Secondly, recognize that we as humans are very similar biologically, but our mental, emotional, social, psychological, and physical thresholds vary. You, and only you, know your true limits, so listen to your body’s cues. Do you feel physically fatigued? Then rest and get some sleep. Do you feel emotionally or mentally drained? Reenergize the best way you know how. Give yourself and your body what it needs and deserves. Only then can you optimally function and perform, in life and at work.

Thirdly, are you participating in self care on a basic level? What I mean by this is are you kindly allowing yourself to drink enough water, get ample sleep, and eat nutritious food (and not only nutritious food, but enough food)? Do you exercise 2-3 times/week? The exercise doesn’t have to be extreme, but movement has been proven to enhance organ function, sharpen clarity and cognitive processes, and improve your mood. Going for a  walk after you eat lunch at work will suffice and get your blood pumping, help you digest the food you just ate, and energize you for the second half of your shift. Another way to ensure health and performance is to eat enough calories in appropriate servings and macronutrient ratios. Don’t fear the fat or carbs! You need both for energy and many other functionalities. I used to stress about eating too much nut butter, but now I simply practice intuitive eating and eat as much damn peanut butter as I my body wants. 😉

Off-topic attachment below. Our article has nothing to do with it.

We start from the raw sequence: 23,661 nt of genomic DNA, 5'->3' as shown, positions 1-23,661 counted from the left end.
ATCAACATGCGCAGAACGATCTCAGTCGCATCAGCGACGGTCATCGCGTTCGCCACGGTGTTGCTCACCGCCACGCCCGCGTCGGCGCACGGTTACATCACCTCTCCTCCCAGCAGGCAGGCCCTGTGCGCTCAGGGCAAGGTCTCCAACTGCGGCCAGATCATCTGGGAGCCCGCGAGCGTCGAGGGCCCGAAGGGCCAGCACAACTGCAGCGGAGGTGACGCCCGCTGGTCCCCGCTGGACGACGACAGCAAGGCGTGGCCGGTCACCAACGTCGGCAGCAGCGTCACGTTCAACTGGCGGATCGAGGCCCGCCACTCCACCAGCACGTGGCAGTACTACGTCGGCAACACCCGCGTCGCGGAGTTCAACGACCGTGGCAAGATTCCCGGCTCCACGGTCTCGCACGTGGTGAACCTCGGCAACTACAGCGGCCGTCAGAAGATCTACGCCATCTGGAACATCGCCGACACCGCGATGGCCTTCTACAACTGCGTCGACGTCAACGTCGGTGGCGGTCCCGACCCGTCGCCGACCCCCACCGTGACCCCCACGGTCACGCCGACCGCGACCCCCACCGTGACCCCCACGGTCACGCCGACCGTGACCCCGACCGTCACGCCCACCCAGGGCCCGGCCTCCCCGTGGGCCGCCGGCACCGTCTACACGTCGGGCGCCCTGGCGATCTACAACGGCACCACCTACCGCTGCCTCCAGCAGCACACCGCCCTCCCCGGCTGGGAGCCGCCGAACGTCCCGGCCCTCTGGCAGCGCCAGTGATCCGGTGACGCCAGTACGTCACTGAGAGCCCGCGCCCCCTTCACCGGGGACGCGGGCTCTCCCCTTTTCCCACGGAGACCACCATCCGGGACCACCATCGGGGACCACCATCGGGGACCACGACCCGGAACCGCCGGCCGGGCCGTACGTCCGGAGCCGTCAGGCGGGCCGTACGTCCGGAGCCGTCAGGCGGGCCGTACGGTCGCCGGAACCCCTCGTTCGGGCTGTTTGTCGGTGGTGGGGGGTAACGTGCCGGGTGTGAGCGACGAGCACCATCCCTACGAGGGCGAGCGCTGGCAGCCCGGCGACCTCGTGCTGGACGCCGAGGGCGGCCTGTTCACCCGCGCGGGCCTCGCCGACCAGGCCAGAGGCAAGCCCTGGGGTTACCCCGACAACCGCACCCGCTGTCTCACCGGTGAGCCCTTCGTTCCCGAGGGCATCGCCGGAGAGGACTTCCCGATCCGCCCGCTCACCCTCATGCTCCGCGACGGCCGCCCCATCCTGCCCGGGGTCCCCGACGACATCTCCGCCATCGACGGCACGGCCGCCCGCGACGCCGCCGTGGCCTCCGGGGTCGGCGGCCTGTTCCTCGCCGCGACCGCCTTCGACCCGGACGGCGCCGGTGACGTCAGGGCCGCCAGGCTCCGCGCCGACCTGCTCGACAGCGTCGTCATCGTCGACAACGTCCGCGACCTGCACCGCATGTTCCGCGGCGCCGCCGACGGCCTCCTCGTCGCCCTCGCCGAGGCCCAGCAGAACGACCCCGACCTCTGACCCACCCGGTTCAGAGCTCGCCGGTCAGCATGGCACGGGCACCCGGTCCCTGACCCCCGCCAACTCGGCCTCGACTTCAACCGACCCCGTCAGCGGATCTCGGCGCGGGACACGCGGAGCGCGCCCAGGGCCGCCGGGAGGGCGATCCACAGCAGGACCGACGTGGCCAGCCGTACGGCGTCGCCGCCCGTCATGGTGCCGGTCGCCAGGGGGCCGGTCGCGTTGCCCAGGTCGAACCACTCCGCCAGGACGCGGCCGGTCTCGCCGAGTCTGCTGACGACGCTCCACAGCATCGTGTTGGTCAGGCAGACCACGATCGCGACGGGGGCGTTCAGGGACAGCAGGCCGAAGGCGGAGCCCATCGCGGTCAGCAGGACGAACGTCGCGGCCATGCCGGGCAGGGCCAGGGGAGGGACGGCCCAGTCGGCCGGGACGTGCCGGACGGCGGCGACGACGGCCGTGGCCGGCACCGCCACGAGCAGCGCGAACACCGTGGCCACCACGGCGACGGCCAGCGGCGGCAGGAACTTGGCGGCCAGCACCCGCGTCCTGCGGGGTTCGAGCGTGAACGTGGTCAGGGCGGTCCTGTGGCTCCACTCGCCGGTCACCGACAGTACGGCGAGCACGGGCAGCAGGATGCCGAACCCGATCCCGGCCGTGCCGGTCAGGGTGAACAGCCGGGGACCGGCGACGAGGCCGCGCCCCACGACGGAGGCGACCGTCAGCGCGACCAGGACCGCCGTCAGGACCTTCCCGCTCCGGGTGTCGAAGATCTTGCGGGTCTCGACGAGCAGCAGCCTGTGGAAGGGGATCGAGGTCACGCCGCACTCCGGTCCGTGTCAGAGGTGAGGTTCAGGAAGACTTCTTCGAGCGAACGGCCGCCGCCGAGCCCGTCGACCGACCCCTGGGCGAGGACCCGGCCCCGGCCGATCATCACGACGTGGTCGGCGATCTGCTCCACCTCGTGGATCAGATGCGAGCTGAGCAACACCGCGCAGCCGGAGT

A fourth thing to consider is the amount you have on your plate (no pun intended). I am a serial overcommitter, so I am far too familiar with this one. Ask yourself, “What do I want my work/life balance ratio to look like?”. According to the Bureau of Labor Statistics, Americans work an average of 34.5 hours per week. That is less than most Americans think they work. Work is called work for a reason, and some days and weeks seem longer and more demanding than others. However, after subtracting the time we sleep (I accounted for 8 hours per night- 56) and the average work hours of 34.5/week, we still have 77.5 hours leftover. Sure, many of those hours are reserved for cleaning, doing laundry, running errands, and carting the kids arounds, BUT there are hours the individual takes for granted and doesn’t realize he or she actually has. Do yourself a favor and record what one regular week looks like for you to better assess how you spend your time. Perhaps you can tweak or adjust your activities and productivity after taking a better look. This includes scaling it back if you need to, and accepting that it is OKAY to QUIT anything you’ve previously committed to if it’s affecting your health to any extent!